When she was nine years old, my niece went through a trying time with her best friend who was scheduled for surgery to remove a life-threatening brain tumor. Late one night, she called to talk to her "psychiatrist" Aunt (myself) because she could not sleep. She was frightened that her friend would die, which was a distinct possibility. Over the phone, I asked her to draw her fears, which turned out to be a casket and funeral scene. I then asked her to draw her best hopes, which turned out to be she and her friend skating together down their favorite hill. After drawing these scenes, she was able to fall asleep more peacefully.

My niece's friend lived and experienced a complete recovery to everyone's amazement and relief. Recently, I received a picture in the mail of another scene my niece had drawn. Her teacher had given her an assignment to draw a scene about an important person who has been significant in your life, besides parents. She drew a picture of talking on the phone with her Aunt, tears rolling down her cheeks, and a calendar in the background with her friend's surgery date clearly circled.

You have an opportunity to make a difference in these children's lives and you are answering the call. Your willingness to create a safe harbor for these children during this stormy period will be etched deeply in their hearts and souls.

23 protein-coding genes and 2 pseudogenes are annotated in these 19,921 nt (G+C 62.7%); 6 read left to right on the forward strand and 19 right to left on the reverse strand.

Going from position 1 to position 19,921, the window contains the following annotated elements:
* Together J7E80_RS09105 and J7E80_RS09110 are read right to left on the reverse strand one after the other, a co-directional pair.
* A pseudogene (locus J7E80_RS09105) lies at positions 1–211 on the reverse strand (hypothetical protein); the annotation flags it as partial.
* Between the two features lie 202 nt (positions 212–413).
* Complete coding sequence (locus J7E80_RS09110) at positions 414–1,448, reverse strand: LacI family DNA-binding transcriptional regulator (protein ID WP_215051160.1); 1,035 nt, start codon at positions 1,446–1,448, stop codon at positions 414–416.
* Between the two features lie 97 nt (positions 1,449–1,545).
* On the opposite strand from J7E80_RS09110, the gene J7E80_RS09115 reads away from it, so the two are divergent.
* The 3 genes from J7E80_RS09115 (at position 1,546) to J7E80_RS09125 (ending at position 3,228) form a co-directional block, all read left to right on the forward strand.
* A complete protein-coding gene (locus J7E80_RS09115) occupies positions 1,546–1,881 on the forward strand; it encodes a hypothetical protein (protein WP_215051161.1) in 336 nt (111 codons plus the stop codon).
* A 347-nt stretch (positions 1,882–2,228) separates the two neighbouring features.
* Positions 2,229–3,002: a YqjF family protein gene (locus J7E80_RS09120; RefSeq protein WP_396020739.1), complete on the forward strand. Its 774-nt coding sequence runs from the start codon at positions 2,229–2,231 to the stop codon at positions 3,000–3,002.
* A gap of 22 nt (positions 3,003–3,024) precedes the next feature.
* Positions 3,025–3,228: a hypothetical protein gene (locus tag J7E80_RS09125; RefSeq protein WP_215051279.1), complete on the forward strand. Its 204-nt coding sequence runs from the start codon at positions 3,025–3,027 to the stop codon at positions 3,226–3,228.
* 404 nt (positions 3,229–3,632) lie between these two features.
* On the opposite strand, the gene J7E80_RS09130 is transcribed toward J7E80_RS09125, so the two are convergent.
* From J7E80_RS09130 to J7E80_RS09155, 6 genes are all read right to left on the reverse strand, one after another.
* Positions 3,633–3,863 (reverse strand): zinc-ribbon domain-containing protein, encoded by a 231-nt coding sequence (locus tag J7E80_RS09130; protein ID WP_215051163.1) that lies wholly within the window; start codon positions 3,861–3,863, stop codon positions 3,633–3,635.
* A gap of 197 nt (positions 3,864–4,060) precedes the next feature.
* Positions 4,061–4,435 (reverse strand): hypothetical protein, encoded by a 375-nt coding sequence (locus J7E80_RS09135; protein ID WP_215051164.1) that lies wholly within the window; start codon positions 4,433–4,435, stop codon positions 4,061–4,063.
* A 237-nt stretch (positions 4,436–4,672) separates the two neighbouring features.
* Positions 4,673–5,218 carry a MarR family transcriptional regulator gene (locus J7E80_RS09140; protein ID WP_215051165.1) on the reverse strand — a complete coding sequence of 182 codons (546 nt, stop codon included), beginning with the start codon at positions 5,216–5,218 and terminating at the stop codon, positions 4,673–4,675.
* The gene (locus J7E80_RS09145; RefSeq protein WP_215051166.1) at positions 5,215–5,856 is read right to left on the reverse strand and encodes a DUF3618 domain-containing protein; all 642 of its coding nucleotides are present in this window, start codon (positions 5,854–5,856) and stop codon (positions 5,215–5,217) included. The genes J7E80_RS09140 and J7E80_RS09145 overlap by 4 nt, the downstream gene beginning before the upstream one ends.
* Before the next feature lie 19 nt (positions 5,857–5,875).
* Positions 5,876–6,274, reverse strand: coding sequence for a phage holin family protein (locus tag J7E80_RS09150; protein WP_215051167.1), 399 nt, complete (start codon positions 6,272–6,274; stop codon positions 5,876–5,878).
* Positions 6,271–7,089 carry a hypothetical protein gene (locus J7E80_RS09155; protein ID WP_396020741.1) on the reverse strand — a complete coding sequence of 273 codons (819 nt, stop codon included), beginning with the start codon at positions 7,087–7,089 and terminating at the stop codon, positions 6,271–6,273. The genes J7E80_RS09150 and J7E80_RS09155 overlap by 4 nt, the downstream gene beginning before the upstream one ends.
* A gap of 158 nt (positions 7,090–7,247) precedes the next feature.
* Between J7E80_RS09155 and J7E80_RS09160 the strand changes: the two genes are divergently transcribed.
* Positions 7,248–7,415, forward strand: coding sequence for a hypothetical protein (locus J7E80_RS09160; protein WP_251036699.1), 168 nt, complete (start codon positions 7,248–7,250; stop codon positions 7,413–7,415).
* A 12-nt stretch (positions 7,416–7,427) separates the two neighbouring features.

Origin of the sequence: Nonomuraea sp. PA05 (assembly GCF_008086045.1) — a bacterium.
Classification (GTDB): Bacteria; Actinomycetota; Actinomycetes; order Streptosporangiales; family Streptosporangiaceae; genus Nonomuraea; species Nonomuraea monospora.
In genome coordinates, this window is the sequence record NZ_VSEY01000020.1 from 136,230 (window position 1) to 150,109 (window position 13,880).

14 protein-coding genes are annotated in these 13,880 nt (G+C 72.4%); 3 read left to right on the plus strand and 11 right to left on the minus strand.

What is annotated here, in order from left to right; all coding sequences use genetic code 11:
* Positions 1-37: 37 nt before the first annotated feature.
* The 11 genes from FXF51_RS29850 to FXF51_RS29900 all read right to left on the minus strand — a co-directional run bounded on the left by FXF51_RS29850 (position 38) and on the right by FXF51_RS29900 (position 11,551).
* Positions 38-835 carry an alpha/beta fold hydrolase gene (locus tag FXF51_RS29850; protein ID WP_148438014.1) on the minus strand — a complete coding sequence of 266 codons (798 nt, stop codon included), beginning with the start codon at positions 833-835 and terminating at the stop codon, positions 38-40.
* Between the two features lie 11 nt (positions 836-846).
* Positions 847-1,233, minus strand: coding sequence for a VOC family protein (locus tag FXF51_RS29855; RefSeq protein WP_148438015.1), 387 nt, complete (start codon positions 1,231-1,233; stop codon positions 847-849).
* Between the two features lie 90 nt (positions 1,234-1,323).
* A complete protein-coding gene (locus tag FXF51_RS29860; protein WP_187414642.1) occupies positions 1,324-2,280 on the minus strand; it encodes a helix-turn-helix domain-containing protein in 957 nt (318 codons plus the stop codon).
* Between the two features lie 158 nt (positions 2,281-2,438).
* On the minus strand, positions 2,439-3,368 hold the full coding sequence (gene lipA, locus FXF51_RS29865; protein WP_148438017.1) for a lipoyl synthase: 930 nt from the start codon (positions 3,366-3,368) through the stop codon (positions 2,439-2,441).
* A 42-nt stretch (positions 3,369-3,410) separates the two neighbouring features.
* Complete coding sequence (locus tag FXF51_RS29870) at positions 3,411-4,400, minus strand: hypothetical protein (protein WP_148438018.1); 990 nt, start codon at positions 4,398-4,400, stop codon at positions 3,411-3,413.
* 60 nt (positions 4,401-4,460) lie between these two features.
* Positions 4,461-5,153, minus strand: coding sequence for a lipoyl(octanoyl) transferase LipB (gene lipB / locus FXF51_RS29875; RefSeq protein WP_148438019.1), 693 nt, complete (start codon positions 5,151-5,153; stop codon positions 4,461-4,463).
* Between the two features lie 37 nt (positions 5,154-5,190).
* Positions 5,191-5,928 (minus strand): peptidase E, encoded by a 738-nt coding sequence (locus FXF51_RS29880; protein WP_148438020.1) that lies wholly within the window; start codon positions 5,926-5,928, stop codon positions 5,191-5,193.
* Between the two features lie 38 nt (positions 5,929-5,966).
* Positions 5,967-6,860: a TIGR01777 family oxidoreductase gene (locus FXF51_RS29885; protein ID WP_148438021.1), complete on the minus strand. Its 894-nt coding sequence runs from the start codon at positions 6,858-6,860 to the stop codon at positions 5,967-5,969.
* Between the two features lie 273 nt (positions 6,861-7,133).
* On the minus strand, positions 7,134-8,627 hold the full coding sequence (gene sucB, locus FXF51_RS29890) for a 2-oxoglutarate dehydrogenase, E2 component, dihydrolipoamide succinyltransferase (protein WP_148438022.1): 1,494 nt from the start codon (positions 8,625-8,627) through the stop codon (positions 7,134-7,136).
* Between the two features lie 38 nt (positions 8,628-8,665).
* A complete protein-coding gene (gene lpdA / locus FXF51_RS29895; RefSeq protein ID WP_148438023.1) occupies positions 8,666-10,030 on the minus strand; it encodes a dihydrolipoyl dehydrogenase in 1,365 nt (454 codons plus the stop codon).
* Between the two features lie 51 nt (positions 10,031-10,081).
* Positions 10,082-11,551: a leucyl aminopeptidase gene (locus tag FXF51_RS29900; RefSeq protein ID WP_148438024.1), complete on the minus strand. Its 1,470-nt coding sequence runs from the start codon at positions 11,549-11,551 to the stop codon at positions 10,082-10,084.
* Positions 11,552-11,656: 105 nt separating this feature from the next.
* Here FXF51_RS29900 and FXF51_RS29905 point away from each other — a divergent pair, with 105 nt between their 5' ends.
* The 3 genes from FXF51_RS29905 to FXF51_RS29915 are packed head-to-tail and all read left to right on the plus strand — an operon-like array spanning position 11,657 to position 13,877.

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Gayle Peterson, MSSW, LCSW, PhD is a family therapist specializing in prenatal and family development. She trains professionals in her prenatal counseling model and is the author of An Easier Childbirth, Birthing Normally and her latest book, Making Healthy Families. Her articles on family relationships appear in professional journals and she is an oft-quoted expert in popular magazines such as Woman's Day, Mothering and Parenting. . She also serves on the advisory board for Fit Pregnancy Magazine.

Dr. Gayle Peterson has written family columns for ParentsPlace.com, igrandparents.com, the Bay Area's Parents Press newspaper and the Sierra Foothill's Family Post. She has also hosted a live radio show, "Ask Dr. Gayle" on www.ivillage.com, answering questions on family relationships and parenting. Dr. Peterson has appeared on numerous radio and television interviews including Canadian broadcast as a family and communications expert in the twelve part documentary "Baby's Best Chance". She is former clinical director of the Holistic Health Program at John F. Kennedy University in Northern California and adjunct faculty at the California Institute for Integral Studies in San Francisco. A national public speaker on women's issues and family development, Gayle Peterson practices psychotherapy in Oakland, California and Nevada City, California. She also offers an online certification training program in Prenatal Counseling and Birth Hypnosis. Gayle and is a wife, mother of two adult children and a proud grandmother of three lively boys and one sparkling granddaughter..